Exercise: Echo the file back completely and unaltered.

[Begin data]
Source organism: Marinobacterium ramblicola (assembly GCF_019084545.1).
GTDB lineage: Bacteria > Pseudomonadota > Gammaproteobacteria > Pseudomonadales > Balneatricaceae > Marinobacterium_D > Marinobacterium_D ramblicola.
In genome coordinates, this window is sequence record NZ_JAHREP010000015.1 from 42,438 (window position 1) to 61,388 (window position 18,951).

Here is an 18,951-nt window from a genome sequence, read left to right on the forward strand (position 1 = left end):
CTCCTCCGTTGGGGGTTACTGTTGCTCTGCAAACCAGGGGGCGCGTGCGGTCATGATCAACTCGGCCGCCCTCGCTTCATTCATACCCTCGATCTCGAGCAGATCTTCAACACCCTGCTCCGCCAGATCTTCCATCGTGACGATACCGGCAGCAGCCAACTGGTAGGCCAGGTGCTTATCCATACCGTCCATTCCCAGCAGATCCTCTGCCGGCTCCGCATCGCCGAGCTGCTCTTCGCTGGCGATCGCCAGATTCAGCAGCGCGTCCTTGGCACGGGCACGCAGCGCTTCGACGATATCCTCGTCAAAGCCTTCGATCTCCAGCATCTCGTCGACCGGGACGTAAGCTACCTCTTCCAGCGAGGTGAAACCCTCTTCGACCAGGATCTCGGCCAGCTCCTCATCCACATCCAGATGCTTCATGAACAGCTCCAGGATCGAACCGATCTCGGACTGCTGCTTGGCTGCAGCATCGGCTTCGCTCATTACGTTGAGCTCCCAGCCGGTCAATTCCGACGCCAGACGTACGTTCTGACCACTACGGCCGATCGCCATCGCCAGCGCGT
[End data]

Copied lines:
Source organism: Marinobacterium ramblicola (assembly GCF_019084545.1).
GTDB lineage: Bacteria > Pseudomonadota > Gammaproteobacteria > Pseudomonadales > Balneatricaceae > Marinobacterium_D > Marinobacterium_D ramblicola.
In genome coordinates, this window is sequence record NZ_JAHREP010000015.1 from 42,438 (window position 1) to 61,388 (window position 18,951).

Here is an 18,951-nt window from a genome sequence, read left to right on the forward strand (position 1 = left end):
CTCCTCCGTTGGGGGTTACTGTTGCTCTGCAAACCAGGGGGCGCGTGCGGTCATGATCAACTCGGCCGCCCTCGCTTCATTCATACCCTCGATCTCGAGCAGATCTTCAACACCCTGCTCCGCCAGATCTTCCATCGTGACGATACCGGCAGCAGCCAACTGGTAGGCCAGGTGCTTATCCATACCGTCCATTCCCAGCAGATCCTCTGCCGGCTCCGCATCGCCGAGCTGCTCTTCGCTGGCGATCGCCAGATTCAGCAGCGCGTCCTTGGCACGGGCACGCAGCGCTTCGACGATATCCTCGTCAAAGCCTTCGATCTCCAGCATCTCGTCGACCGGGACGTAAGCTACCTCTTCCAGCGAGGTGAAACCCTCTTCGACCAGGATCTCGGCCAGCTCCTCATCCACATCCAGATGCTTCATGAACAGCTCCAGGATCGAACCGATCTCGGACTGCTGCTTGGCTGCAGCATCGGCTTCGCTCATTACGTTGAGCTCCCAGCCGGTCAATTCCGACGCCAGACGTACGTTCTGACCACTACGGCCGATCGCCATCGCCAGCGCGT